Statistically, the odds of a child playing sports at the high school level are good. A study by the National Federation of State High School Associations reports that over 50% of all kids participate in some form of high school athletics. The following table shows the odds for playing a particular sport.
|Sport ||High School |
|All Sports ||55% |
|Football ||12% |
|Baseball ||6% |
|Basketball ||7% |
|Soccer ||4% |
|Hockey ||.5% |
If parents want to give their child an edge for future high school participation, they should start working as soon as possible to accomplish these tasks:
- Help kids develop a love of the game. Make sure they have fun and look forward to practices and games.
- Encourage multiple sports to build a well-rounded athlete. Don't specialize in any one sport too early.
- Take breaks from playing. Some kids starting high school athletics have been playing organized sports longer than some professional athletes' careers and they are already burned out.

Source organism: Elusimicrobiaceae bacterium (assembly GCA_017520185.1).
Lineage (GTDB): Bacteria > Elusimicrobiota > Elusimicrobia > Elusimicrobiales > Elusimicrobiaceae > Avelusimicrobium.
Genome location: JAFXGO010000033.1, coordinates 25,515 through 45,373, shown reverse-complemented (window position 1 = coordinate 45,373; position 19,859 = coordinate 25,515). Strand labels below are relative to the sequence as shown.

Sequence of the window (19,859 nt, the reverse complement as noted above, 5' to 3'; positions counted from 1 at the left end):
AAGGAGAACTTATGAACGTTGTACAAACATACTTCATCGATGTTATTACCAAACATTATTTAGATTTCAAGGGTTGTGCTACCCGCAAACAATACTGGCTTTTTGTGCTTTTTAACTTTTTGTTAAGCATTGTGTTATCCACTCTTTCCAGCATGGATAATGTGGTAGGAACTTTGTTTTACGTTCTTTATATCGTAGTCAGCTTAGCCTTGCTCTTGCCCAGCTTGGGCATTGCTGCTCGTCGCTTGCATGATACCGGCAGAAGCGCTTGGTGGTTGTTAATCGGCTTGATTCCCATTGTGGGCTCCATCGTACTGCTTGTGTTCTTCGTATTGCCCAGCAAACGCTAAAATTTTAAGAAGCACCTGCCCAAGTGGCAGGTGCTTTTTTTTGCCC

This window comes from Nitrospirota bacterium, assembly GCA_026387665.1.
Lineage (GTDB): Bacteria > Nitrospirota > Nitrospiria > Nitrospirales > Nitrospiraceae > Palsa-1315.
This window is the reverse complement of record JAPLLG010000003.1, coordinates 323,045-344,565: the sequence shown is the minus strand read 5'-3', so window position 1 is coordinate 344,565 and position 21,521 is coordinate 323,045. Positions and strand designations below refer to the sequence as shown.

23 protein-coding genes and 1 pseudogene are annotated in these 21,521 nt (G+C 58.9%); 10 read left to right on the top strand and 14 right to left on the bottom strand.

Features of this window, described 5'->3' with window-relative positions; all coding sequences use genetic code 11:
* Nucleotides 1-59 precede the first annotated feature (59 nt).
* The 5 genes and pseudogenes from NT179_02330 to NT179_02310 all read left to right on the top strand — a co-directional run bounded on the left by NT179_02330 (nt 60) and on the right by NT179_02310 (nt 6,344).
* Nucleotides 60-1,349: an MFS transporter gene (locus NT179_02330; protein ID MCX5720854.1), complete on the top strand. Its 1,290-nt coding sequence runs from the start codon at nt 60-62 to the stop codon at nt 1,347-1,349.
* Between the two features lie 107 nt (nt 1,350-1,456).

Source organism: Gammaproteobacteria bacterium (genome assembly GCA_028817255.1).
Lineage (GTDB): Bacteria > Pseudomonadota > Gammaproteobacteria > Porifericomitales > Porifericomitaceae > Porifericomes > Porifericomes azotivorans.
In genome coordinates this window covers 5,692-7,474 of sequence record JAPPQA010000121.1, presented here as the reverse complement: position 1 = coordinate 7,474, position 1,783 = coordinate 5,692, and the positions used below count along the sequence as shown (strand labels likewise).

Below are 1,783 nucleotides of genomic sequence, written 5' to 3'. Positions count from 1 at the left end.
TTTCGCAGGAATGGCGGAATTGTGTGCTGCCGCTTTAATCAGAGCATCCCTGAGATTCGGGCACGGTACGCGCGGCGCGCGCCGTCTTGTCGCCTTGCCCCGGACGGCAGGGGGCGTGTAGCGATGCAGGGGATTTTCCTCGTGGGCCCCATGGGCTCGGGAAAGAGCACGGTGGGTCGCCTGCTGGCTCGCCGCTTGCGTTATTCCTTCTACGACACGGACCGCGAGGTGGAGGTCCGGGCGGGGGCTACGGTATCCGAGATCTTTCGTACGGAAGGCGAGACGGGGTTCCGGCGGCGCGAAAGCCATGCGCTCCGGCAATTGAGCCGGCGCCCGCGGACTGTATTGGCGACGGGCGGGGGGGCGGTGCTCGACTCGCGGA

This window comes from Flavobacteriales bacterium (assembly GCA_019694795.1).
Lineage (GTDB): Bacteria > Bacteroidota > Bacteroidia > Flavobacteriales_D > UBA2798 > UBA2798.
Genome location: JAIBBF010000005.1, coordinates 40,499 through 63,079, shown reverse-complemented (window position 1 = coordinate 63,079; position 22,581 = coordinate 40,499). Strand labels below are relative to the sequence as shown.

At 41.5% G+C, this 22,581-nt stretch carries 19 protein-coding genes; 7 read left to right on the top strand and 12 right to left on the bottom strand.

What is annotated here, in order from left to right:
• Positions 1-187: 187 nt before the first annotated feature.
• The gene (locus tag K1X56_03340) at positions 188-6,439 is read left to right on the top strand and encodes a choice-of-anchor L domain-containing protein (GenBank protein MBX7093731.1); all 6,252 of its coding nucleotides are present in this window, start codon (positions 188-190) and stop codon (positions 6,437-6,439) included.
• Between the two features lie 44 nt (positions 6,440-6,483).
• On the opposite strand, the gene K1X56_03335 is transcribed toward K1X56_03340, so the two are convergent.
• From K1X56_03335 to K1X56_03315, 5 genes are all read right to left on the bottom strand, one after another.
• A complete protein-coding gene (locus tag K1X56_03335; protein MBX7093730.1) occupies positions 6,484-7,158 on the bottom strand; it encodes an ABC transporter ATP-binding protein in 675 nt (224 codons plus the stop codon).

- Support team-oriented play. At the high school level, teams can't win without everyone working together.
- Demonstrate a healthy life style by providing a good role model and participating in physical activities.
- Put school first. Athletic participation is often tied to success in the classroom. Emphasizing school success at younger ages gives kids the best foundation to develop throughout high school.
Kids don't start reaching their potential until they start developing their adult bodies during puberty. Parents who push too hard with too much activity, training or stress, risk burning their child out before they even know what their child's true potential is. If parents want to see their child have the opportunity to participate in high school athletics, they need to emphasize the mental aspects of sports participation until such time as nature and coaches can do the rest.